Dear Mr. President
Dear Mr. President:
I have to say that as an American and a Christian pastor I am deeply disappointed in your administration’s decisions to continue so many of the notorious Bush era policies. The latest of these are the shocking policy of “preventive detention” and the DOJ’s attempt to circumvent the Supreme Court’s decision in Boumediene v. Bush, basically shifting all that was evil in Guantanamo to Bagram.
In regard to preventive detention, you said last May that you would “work with Congress” to make sure this was done “legally.” But we know from the experience of the last eight years that the Courts, not Congress nor legal memos, are the final arbiters of what is constitutional. In regard to Guantanamo, transferring detainees and the whole system to another site thousands of miles away is hardly “closing Guantanamo” and all it represents.
I used to be a proud American. I used to think my country was different, that though attacked, we would rise above the level of those who attacked us because of our commitment to liberty, the Constitution, and the rule of law. Instead, we have sunk lower, much lower than our enemies, as they hoped we would, and so we have justly earned their hatred. For these are the policies of the very dictatorships we have condemned in the past, not of a republic that values justice and fairness. I shudder to think what our Founders would say, they who were so committed to rising above the tactics of their enemy, even when the odds were so viciously stacked against them. I ask you to consider them and the example they set, even in the direst of circumstances.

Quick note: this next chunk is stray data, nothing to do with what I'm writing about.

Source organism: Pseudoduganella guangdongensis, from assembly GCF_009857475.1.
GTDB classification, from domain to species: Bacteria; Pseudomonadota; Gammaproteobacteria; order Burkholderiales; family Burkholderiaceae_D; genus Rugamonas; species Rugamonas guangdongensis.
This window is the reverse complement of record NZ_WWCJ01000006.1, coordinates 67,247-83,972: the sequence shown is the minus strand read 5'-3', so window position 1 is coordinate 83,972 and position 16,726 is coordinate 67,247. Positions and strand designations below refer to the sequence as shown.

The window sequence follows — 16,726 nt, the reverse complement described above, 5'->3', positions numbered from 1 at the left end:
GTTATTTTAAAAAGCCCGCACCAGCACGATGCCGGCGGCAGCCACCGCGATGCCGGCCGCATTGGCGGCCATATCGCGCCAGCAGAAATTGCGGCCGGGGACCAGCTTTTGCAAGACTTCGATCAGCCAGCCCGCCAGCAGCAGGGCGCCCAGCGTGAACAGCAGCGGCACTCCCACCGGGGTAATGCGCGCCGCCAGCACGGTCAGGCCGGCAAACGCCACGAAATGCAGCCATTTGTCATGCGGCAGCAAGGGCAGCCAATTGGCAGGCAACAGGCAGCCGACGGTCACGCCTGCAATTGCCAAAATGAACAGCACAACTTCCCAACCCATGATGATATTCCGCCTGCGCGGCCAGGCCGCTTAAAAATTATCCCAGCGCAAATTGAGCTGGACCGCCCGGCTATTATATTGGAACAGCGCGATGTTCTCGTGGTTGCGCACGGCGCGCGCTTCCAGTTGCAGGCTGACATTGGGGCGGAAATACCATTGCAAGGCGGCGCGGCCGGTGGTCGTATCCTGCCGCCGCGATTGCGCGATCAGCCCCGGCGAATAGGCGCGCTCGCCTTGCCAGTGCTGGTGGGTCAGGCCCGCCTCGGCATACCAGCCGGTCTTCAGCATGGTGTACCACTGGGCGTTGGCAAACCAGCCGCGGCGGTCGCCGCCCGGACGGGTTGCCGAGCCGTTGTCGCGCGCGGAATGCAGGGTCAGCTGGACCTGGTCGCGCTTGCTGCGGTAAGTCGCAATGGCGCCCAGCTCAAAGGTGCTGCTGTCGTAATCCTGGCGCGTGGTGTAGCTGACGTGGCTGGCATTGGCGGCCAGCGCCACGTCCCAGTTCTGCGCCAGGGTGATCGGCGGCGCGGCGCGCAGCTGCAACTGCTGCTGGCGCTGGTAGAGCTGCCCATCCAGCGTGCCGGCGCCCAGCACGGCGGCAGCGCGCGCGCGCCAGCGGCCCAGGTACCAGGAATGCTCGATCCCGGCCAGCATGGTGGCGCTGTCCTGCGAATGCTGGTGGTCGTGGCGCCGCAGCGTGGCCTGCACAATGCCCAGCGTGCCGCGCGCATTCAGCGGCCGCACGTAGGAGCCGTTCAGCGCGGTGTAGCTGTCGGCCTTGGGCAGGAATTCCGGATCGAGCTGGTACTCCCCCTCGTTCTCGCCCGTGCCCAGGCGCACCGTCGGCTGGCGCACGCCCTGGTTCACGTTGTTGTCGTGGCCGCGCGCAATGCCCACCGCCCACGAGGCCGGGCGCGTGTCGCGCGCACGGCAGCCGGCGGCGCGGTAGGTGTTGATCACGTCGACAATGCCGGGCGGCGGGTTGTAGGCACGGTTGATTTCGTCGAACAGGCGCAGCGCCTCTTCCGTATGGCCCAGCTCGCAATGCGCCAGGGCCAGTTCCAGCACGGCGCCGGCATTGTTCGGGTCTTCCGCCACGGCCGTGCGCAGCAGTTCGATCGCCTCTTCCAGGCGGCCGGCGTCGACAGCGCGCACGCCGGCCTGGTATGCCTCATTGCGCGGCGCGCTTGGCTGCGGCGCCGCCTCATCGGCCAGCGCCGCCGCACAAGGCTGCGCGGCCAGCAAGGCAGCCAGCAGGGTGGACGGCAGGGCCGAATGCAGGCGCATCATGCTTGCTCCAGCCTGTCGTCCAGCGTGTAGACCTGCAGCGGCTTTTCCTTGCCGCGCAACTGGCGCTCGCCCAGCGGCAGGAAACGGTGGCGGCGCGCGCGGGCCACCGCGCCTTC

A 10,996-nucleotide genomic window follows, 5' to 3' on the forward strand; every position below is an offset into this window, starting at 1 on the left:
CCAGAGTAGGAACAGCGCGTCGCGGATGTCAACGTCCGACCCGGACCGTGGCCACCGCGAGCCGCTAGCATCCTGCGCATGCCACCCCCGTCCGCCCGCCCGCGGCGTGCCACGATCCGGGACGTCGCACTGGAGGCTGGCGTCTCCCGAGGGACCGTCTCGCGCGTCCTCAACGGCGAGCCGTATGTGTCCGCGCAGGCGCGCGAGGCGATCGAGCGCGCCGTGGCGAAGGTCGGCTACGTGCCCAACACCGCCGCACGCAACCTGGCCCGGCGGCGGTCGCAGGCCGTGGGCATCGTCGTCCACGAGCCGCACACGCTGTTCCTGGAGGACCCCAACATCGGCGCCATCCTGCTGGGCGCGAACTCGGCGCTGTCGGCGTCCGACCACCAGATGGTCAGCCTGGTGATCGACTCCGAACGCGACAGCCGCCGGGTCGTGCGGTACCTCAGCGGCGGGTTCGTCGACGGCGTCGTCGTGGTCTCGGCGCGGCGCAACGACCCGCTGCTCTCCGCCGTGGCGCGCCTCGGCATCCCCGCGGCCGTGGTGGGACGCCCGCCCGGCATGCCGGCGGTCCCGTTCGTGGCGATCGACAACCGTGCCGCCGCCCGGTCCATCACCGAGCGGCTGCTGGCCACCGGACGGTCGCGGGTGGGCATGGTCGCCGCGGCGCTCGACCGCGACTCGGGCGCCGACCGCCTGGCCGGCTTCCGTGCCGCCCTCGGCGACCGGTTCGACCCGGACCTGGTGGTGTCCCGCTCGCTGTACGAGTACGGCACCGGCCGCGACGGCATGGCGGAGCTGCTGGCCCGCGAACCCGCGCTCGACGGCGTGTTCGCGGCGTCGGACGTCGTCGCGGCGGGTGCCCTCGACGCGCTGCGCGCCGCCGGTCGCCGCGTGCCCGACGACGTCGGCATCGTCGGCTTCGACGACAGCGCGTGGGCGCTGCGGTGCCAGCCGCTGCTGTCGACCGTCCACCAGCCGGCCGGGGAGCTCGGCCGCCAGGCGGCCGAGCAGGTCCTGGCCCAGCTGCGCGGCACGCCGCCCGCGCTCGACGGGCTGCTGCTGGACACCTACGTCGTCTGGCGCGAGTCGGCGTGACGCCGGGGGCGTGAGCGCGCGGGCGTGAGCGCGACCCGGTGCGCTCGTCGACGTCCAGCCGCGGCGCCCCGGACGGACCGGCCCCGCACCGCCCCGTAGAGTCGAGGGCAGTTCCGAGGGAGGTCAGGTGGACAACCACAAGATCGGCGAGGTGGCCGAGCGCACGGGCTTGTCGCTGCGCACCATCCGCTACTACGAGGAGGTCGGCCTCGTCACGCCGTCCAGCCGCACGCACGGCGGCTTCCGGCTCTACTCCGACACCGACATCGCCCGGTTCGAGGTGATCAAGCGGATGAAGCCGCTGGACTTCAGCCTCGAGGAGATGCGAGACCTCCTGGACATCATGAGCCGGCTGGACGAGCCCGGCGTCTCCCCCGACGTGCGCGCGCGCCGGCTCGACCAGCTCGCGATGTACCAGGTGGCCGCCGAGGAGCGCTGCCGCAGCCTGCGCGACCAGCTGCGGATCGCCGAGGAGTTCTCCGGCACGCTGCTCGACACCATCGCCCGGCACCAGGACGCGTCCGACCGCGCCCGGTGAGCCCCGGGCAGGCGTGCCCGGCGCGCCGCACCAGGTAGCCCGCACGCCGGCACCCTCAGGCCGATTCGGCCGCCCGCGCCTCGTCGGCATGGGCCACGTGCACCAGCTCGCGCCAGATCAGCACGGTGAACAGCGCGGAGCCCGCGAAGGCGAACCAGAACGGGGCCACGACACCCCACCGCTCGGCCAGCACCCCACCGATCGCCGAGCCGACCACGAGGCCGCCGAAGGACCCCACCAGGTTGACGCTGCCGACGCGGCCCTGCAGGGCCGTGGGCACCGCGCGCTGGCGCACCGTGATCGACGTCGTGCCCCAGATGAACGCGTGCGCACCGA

Only a year ago you spoke of “rejecting a false choice between fighting terrorism and respecting habeas corpus.” I plead with you, please remember this promise.
Like so many of my fellow Americans, I had hope in your campaign commitment to “change.” But I confess, the only change I see so far is the name plate on the Oval Office door. I hope the years ahead will prove me wrong.
Rev. S.J. Munson
Long Island, NY